72-year-old Carmel Valley woman pens first book
Estee Perchik Sery didn't let her age get in the way of her publishing her first book. In fact, she didn't see what the big deal was.
Even after receiving several rejections, which the 72-year-old equated to her age, she didn't lose determination and decided to publish "The Scent of Heat" herself.
"It's interesting that people bring [my age] up," the Carmel Valley resident said. "Until I saw an article noting my age, I never thought of it like that. It's like, 'Wow, I'm not going to live until 100 years? What's 72?' It's not like I haven't done anything in my life and now, suddenly, I'm publishing a book. I don't think age-wise. The only time I did was when I got eight refusals."
Sery's own life, in part, inspired "The Scent of Heat," which the author worked on for six years before releasing it Sept. 1 through self-publishing.
The historical romance novel follows a 19-year-old Israeli girl in the 1950s who enlists as a soldier and falls in love with an older, married man.
Sery used personal experience in her writing, such as a character's mother dying at a young age, as Sery's own mother had. The book also explores details Sery learned while serving in the Israeli Army in the mid-1960s.
Sery, who uses the pen name E.P. Sery, wrote the story after attending writing workshops at local universities and remembering a story she had heard about a younger woman having an affair with an older man.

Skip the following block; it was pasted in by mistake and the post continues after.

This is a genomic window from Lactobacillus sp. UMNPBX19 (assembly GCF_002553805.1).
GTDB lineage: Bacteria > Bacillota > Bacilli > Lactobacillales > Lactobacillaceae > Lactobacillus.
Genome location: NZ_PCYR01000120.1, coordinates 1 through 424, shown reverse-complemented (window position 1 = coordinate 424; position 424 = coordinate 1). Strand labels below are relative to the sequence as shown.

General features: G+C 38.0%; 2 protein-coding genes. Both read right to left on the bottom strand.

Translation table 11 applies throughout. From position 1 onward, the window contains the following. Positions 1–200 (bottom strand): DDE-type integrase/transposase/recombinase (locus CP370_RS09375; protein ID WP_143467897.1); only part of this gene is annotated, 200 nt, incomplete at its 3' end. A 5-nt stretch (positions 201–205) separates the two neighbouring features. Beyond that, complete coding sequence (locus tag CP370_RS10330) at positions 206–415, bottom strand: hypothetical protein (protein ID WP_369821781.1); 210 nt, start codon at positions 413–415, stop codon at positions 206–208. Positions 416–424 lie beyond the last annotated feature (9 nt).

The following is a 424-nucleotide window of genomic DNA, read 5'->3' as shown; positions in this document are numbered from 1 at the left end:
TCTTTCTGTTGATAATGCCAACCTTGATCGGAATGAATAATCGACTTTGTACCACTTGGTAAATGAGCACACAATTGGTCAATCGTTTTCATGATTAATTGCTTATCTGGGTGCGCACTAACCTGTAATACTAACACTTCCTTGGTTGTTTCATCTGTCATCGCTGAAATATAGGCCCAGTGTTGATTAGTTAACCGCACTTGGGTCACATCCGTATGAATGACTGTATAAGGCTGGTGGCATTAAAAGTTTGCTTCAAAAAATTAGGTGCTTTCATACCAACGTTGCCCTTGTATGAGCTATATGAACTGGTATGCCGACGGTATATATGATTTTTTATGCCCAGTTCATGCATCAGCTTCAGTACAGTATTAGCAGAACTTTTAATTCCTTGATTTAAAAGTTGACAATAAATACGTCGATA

"I thought, 'Why?'" Sery recalled. "Why would a young girl want to have an affair with an older man? There must be something going on in her life."
Sery, who grew up in Israel before moving to South Africa to teach Hebrew 50 years ago, considered writing in English as her biggest challenge when working on “The Scent of Heat.”
The author, who moved to the United States with her husband 25 years ago, had for decades been creative in the arts as an accomplished painter, but writing was an entirely new venture, especially in a non-dominant language.
"I know that my English is not as rich, but maybe it is becoming richer now because of the writing and the process I'm going through," she said.
The book has earned praise from various people, including those with Israeli backgrounds, Sery noted. Friends who grew up in her home country have shared emotional reactions to the novel, and others commended the author for her memory of details from that country and during that era.
Sery, who hosts a weekly writing club in her home, enjoyed creating her first book so much, in fact, that she's already drafting her second novel and has the idea for her third.
All proceeds from "The Scent of Heat" will be donated to Camp Kasem, an organization that provides free camps for children whose parents are survivors of cancer.
"When I was little, I only had my family," said Sery, whose mother died of breast cancer. "Psychology wasn't anything people knew about. I feel that this is something wonderful they do for the children."
For more information and to purchase a copy of "The Scent of Heat," visit www.epseryauthor.com.
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